Every now and then, we see comments that battery-electric vehicles (BEV) are not as good for the climate as advertised. These are often based on pseudo-scientific articles by serious-sounding institutions. For normal people like you and me, it is hard to debunk those stories. The power of good FUD is that it sounds true.
- Wrong: Battery manufacturing is dirty. Key note: People claiming this are using old and/or inflated numbers.
- Wrong: Battery lifetime in BEV is like the lifetime in cellphones.
- Wrong: Electricity from the grid is dirty and stays that way.
- Some “studies” use dieselgate test methods for ICE cars.
- Some “studies” compare well-to-wheel emissions of electricity with pump-to-wheel emissions for gasoline.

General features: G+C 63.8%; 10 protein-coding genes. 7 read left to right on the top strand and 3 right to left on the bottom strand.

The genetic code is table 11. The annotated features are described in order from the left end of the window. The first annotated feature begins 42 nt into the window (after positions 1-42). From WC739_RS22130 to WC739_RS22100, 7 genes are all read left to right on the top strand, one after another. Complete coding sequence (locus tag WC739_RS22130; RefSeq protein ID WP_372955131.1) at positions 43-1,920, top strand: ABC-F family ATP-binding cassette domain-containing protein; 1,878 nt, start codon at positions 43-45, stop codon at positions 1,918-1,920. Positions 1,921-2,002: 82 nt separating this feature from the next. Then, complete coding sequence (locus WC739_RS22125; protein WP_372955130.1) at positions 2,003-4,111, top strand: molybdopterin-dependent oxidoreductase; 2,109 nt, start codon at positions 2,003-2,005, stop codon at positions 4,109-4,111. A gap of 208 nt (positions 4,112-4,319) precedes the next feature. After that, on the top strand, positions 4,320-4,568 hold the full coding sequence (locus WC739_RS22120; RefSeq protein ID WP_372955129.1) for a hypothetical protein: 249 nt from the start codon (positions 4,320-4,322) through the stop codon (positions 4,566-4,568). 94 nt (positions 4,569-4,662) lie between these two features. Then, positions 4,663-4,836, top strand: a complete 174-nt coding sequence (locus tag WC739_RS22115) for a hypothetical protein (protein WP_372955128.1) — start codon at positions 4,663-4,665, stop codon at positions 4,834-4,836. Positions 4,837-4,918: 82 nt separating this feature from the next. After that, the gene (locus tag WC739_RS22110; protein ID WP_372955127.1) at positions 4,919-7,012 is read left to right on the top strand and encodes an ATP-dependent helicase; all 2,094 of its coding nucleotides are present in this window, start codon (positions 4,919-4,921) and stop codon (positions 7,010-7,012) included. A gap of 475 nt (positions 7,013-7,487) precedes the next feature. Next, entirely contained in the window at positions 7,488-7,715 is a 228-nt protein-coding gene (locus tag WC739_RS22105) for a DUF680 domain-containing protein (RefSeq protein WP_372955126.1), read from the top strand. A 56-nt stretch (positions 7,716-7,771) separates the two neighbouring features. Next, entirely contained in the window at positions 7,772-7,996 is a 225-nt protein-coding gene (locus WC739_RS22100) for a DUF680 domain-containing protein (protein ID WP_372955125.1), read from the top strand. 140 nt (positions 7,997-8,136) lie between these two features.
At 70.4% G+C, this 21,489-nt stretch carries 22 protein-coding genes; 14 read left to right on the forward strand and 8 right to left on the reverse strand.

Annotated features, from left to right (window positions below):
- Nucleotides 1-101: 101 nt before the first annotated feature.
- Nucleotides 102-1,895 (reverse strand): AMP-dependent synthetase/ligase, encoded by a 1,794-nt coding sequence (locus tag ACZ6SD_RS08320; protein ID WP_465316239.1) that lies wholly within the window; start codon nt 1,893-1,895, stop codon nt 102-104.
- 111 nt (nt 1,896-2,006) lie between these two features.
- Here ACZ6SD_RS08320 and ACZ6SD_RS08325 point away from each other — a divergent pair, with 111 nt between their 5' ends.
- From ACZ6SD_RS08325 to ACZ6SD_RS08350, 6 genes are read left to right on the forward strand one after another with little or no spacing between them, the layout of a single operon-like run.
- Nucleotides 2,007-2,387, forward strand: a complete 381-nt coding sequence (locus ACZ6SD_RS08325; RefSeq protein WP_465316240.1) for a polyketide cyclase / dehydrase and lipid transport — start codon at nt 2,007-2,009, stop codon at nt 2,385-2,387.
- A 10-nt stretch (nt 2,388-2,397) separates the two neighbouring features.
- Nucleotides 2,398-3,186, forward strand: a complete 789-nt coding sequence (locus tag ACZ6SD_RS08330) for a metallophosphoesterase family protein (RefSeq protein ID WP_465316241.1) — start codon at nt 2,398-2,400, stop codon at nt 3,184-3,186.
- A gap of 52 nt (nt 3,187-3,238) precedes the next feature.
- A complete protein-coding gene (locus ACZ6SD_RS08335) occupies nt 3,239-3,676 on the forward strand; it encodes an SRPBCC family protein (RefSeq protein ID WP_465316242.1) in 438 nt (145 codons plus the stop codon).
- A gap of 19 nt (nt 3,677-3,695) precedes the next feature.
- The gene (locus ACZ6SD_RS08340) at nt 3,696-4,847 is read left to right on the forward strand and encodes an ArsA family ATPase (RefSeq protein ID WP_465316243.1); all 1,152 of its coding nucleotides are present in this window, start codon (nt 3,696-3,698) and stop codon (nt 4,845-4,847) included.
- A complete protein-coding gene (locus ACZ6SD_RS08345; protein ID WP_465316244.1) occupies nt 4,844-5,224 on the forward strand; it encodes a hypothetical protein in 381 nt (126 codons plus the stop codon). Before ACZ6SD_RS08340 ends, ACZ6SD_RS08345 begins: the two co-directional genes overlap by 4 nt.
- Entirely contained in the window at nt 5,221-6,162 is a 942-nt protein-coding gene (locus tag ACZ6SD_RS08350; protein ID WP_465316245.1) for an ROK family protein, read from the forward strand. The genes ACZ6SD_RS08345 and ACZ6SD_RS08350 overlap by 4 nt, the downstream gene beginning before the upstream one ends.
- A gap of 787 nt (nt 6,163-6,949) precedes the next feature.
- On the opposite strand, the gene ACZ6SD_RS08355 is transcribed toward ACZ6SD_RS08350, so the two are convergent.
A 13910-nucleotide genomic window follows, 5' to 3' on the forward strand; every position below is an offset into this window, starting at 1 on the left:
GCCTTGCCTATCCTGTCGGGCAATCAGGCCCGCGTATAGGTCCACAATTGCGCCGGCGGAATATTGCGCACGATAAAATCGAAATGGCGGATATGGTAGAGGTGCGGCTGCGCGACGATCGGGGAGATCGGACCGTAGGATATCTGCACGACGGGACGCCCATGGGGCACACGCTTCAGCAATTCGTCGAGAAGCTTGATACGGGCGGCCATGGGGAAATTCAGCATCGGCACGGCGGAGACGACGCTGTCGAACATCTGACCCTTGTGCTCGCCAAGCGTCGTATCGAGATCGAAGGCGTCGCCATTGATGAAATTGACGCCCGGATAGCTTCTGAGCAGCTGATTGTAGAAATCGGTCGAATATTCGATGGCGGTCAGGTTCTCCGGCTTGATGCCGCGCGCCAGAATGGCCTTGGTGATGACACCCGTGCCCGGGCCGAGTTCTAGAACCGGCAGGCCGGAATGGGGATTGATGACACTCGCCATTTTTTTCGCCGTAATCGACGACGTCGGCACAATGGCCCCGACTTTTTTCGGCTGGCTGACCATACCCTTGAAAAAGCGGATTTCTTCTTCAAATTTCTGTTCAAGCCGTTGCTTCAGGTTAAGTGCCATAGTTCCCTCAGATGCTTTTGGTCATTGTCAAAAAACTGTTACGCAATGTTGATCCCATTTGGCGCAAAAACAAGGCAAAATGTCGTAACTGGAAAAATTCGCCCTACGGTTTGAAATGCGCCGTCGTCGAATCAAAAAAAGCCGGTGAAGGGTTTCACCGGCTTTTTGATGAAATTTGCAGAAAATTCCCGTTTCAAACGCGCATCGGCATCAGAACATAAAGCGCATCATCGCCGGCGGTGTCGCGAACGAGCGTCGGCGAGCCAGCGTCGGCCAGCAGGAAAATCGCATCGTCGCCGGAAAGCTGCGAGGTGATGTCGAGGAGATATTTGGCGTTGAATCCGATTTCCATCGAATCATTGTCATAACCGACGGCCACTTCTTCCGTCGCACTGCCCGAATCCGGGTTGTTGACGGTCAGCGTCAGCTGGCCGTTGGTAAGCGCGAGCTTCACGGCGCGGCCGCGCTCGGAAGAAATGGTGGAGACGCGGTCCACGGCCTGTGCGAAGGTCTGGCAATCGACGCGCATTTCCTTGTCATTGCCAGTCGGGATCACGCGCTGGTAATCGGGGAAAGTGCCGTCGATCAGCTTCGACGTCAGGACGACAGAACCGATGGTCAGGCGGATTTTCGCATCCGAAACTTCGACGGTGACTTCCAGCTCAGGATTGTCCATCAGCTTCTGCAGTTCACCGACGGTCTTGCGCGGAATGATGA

- These “studies” don’t account for the influence of the complete system becoming cleaner.
Because of lack of room in the article, he omitted the second life of batteries as stationary storage. Also, the possibility to recycle the raw materials in the battery makes it eight arguments. [Editor’s note: This last one is actually a huge from. From what I’ve seen, most of these “studies” assume the batteries and everything in them are used once, which could hardly be further from the truth. It’s estimated 95%+ of the batteries could be reused after their use in an EV battery is over, or at least 80% if you want to be ridiculously conservative.]
His last argument — seeing a BEV not as an isolated phenomenon but as a part of a larger shift to clean energy — deserves a complete article. I hope he writes about the energy system shifting and the implications for the clean industrial production it brings. Then I can use it as input for something I write. Compared to this professional, I am just a poorly informed amateur.
Please read his article — it is very short (for a scientist) and I don’t want to copy it.